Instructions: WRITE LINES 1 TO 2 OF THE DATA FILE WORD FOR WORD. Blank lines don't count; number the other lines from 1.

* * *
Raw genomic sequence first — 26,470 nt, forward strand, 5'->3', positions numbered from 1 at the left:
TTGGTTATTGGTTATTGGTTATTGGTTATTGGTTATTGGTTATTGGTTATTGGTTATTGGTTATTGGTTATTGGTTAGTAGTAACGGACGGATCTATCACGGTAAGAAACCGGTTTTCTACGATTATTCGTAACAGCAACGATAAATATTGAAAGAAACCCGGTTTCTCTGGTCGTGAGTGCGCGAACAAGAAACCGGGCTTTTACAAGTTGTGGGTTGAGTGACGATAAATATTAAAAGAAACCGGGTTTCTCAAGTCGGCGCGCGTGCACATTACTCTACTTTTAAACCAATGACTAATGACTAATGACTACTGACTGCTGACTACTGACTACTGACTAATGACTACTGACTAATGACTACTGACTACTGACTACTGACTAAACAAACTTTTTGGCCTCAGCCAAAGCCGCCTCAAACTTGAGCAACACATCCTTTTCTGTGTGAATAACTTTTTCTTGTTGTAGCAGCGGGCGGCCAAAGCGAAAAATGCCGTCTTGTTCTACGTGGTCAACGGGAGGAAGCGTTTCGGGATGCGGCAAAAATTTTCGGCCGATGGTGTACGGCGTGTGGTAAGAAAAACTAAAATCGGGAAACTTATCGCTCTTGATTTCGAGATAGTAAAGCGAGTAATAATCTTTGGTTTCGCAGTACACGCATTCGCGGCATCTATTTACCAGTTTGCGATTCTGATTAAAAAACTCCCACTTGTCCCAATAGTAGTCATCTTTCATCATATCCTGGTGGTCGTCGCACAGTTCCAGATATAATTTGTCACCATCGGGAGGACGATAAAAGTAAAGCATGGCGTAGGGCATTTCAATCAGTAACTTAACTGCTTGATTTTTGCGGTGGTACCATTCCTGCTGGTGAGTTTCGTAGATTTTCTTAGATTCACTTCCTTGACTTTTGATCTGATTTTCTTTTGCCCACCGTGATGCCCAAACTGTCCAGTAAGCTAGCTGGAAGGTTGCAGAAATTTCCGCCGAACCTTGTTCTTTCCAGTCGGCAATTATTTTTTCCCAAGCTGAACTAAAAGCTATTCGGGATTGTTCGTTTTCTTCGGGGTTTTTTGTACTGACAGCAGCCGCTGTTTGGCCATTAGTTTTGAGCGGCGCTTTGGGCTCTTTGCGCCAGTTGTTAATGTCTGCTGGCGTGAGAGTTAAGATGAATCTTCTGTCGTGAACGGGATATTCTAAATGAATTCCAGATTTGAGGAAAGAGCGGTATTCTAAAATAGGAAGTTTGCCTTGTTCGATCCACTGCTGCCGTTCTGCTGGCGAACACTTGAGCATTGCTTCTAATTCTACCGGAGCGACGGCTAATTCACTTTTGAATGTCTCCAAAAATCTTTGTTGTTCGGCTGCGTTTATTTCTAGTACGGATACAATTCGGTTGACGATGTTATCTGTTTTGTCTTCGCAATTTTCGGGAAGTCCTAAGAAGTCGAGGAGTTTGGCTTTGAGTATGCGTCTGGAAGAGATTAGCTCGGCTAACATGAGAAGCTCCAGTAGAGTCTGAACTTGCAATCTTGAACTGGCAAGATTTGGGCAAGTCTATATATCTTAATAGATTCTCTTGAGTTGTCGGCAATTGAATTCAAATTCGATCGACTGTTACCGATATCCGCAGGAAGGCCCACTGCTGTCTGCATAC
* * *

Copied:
Raw genomic sequence first — 26,470 nt, forward strand, 5'->3', positions numbered from 1 at the left:
TTGGTTATTGGTTATTGGTTATTGGTTATTGGTTATTGGTTATTGGTTATTGGTTATTGGTTATTGGTTATTGGTTAGTAGTAACGGACGGATCTATCACGGTAAGAAACCGGTTTTCTACGATTATTCGTAACAGCAACGATAAATATTGAAAGAAACCCGGTTTCTCTGGTCGTGAGTGCGCGAACAAGAAACCGGGCTTTTACAAGTTGTGGGTTGAGTGACGATAAATATTAAAAGAAACCGGGTTTCTCAAGTCGGCGCGCGTGCACATTACTCTACTTTTAAACCAATGACTAATGACTAATGACTACTGACTGCTGACTACTGACTACTGACTAATGACTACTGACTAATGACTACTGACTACTGACTACTGACTAAACAAACTTTTTGGCCTCAGCCAAAGCCGCCTCAAACTTGAGCAACACATCCTTTTCTGTGTGAATAACTTTTTCTTGTTGTAGCAGCGGGCGGCCAAAGCGAAAAATGCCGTCTTGTTCTACGTGGTCAACGGGAGGAAGCGTTTCGGGATGCGGCAAAAATTTTCGGCCGATGGTGTACGGCGTGTGGTAAGAAAAACTAAAATCGGGAAACTTATCGCTCTTGATTTCGAGATAGTAAAGCGAGTAATAATCTTTGGTTTCGCAGTACACGCATTCGCGGCATCTATTTACCAGTTTGCGATTCTGATTAAAAAACTCCCACTTGTCCCAATAGTAGTCATCTTTCATCATATCCTGGTGGTCGTCGCACAGTTCCAGATATAATTTGTCACCATCGGGAGGACGATAAAAGTAAAGCATGGCGTAGGGCATTTCAATCAGTAACTTAACTGCTTGATTTTTGCGGTGGTACCATTCCTGCTGGTGAGTTTCGTAGATTTTCTTAGATTCACTTCCTTGACTTTTGATCTGATTTTCTTTTGCCCACCGTGATGCCCAAACTGTCCAGTAAGCTAGCTGGAAGGTTGCAGAAATTTCCGCCGAACCTTGTTCTTTCCAGTCGGCAATTATTTTTTCCCAAGCTGAACTAAAAGCTATTCGGGATTGTTCGTTTTCTTCGGGGTTTTTTGTACTGACAGCAGCCGCTGTTTGGCCATTAGTTTTGAGCGGCGCTTTGGGCTCTTTGCGCCAGTTGTTAATGTCTGCTGGCGTGAGAGTTAAGATGAATCTTCTGTCGTGAACGGGATATTCTAAATGAATTCCAGATTTGAGGAAAGAGCGGTATTCTAAAATAGGAAGTTTGCCTTGTTCGATCCACTGCTGCCGTTCTGCTGGCGAACACTTGAGCATTGCTTCTAATTCTACCGGAGCGACGGCTAATTCACTTTTGAATGTCTCCAAAAATCTTTGTTGTTCGGCTGCGTTTATTTCTAGTACGGATACAATTCGGTTGACGATGTTATCTGTTTTGTCTTCGCAATTTTCGGGAAGTCCTAAGAAGTCGAGGAGTTTGGCTTTGAGTATGCGTCTGGAAGAGATTAGCTCGGCTAACATGAGAAGCTCCAGTAGAGTCTGAACTTGCAATCTTGAACTGGCAAGATTTGGGCAAGTCTATATATCTTAATAGATTCTCTTGAGTTGTCGGCAATTGAATTCAAATTCGATCGACTGTTACCGATATCCGCAGGAAGGCCCACTGCTGTCTGCATAC